“Fellowship” translates koinonia, which also means having in common, partnership, and sharing. If you and I are both in right relationship with God, we have something of the utmost importance in common. Moreover, we’ll have been changed by the Spirit, having had our hearts circumcised by the Spirit and God’s laws written on our hearts and in our minds. And we’re going to live with God forever — together. We’re going to be in community with each other for a very long time indeed!
Of course, sinners can’t be in fellowship with God — unless they’ve been forgiven. Unforgiven sins separates us from God. Fortunately, “the blood of Jesus his Son cleanses us from all sin.” As is now familiar teaching, “cleanses” is in present tense in the Greek, which means it refers to ongoing, continuous cleansing, not a single cleansing at baptism. As Peter said in Acts 2:38, we are “baptized into forgiveness sins.” We are baptized into washing, not a washing but an ongoing washing.
Now, I don’t believe or teach the perseverance of the saints or “once saved, always saved.” But John says very little about falling away, and we’ll stick with the apostolic lesson plan. Yes, it’s possible to fall away, it doesn’t contradict John, I’m not a Calvinist, and we’ve covered it many times before.
John connects fellowship with each other and cleansing from sin for similar reasons. You see, until we’ve been forgiven by grace and accepted that our forgiveness is a gift and not earned, then it’s easier to forgive other people. We can only be in true, close fellowship with others when we extend the same grace to them that God has extended to us — and they do the same for us.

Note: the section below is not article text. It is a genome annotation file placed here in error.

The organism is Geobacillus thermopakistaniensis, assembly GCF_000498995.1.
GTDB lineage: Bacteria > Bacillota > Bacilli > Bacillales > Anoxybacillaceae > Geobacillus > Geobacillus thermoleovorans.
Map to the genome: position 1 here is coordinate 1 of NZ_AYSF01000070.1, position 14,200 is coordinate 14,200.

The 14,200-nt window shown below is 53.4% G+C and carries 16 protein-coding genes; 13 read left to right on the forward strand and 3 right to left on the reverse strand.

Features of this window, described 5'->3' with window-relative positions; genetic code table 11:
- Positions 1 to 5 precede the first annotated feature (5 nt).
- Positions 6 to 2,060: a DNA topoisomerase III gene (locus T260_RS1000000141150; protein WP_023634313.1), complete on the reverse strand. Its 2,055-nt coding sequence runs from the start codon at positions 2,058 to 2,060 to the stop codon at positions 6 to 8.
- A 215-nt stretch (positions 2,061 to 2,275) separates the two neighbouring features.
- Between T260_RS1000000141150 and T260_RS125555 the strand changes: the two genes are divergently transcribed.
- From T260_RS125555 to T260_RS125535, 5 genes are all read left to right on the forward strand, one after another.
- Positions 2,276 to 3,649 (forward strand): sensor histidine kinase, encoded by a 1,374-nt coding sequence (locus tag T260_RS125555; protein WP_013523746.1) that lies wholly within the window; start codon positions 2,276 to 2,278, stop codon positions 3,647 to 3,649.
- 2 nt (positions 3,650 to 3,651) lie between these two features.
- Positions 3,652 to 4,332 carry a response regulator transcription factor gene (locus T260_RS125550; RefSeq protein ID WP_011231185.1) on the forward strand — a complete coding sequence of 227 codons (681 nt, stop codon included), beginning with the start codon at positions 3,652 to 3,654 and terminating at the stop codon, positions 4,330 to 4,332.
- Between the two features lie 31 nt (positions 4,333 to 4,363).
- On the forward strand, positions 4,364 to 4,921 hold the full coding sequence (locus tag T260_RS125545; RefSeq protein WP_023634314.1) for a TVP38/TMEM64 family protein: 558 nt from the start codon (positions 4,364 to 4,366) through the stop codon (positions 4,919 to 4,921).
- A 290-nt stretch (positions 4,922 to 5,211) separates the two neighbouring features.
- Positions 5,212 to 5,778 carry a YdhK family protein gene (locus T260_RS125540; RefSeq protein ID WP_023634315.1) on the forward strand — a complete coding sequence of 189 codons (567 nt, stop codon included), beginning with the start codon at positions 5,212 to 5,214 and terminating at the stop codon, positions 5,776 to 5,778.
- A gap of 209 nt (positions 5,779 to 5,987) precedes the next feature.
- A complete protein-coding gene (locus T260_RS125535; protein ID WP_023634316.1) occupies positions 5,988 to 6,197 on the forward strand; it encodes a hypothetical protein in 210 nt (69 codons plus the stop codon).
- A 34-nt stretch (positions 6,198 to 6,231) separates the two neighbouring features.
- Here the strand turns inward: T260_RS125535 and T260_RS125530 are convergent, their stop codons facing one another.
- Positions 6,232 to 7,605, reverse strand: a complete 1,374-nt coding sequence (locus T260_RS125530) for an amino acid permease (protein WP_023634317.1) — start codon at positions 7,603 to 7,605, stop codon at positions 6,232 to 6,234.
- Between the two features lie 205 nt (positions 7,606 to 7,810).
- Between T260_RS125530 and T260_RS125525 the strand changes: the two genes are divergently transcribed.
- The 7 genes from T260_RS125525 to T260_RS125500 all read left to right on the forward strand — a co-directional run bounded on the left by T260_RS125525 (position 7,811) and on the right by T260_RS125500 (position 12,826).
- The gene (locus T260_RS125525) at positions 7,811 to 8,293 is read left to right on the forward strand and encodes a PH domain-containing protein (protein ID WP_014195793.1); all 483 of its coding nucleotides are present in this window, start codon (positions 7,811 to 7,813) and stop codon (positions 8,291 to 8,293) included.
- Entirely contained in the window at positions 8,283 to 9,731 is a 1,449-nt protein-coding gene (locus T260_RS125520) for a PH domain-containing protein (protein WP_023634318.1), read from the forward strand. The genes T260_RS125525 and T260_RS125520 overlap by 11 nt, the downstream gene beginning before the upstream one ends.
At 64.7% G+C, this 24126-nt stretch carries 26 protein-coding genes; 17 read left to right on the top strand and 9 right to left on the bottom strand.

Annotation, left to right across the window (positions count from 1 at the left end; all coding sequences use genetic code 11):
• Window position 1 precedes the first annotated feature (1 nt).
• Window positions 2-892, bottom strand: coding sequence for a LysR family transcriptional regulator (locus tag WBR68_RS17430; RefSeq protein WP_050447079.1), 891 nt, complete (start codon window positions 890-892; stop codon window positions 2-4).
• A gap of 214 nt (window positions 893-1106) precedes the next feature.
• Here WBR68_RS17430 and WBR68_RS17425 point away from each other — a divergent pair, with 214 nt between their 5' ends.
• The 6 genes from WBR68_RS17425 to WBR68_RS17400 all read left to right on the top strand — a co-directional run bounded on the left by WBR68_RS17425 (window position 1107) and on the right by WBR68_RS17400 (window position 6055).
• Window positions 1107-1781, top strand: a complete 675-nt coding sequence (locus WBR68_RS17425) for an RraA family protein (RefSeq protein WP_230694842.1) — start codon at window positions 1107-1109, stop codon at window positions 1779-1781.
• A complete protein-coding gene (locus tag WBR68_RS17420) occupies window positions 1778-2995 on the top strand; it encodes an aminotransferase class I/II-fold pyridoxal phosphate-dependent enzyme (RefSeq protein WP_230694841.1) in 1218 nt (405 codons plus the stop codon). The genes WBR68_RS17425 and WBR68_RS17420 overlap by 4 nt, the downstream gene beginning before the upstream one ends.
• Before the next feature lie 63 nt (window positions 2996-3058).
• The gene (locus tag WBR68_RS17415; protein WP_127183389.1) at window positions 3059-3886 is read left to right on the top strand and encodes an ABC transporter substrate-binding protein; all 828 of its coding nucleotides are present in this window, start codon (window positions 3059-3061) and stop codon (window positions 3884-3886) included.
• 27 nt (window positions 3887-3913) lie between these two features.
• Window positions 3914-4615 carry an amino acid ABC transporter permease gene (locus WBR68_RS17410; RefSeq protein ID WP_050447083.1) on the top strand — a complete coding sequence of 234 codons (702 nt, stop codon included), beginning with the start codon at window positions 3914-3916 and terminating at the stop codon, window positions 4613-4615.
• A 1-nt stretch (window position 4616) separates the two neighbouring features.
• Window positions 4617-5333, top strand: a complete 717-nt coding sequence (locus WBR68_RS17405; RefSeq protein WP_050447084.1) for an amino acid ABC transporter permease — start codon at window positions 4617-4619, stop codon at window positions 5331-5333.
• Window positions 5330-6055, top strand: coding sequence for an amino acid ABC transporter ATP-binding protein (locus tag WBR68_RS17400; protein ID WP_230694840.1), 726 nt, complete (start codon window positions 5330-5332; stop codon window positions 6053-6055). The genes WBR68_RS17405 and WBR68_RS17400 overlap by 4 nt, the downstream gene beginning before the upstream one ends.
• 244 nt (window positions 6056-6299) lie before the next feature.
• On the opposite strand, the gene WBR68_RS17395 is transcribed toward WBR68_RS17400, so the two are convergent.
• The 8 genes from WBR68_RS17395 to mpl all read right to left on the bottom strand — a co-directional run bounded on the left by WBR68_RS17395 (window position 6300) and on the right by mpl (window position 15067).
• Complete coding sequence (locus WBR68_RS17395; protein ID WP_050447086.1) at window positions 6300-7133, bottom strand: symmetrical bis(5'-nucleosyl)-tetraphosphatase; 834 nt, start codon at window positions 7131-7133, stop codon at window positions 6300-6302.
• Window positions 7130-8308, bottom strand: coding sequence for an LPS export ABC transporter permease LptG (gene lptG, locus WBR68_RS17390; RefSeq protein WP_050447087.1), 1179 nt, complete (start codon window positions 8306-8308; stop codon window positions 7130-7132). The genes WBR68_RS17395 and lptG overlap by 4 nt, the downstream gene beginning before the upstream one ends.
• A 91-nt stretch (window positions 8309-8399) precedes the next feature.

Marriage, friendships, and most especially churches only work well when the people see the world through the eyes of grace. Only fellowship with God makes true fellowship with fellow humans possible.
Now, I skipped a thought from v. 6. If we falsely claim fellowship with God, we “do not practice the truth.” Several times in 1, 2 and 3 John, John refers to “truth.” As is true in Paul and Peter as well, “truth” does not refer to any true proposition. 2 + 2 = 4 is a fact, but it’s not “truth” as John uses the word. A while ago, I covered this point extensively in a series of posts. And just as is true in John’s Gospel, “truth” is the truth about Jesus and the truth that Jesus is. Jesus, of course, also taught the truth. It’s the good news of the Kingdom.
And this is of critical importance, as John says a lot about “truth,” and what he says gets to be confusing if we take “truth” in the abstract sense. Jesus is the truth.
(John 14:6 ESV) 6 Jesus said to him, “I am the way, and the truth, and the life. No one comes to the Father except through me.”
Now, it’s interesting that John says that if we falsely claim to be in God, we “do not practice the truth.” “Truth,” you see, is not a mere set of statements to be believed. They must also be practiced. More precisely, the good news must be practiced. It’s something you believe and, believing, do.
John will tell us more about practicing the truth as we proceed.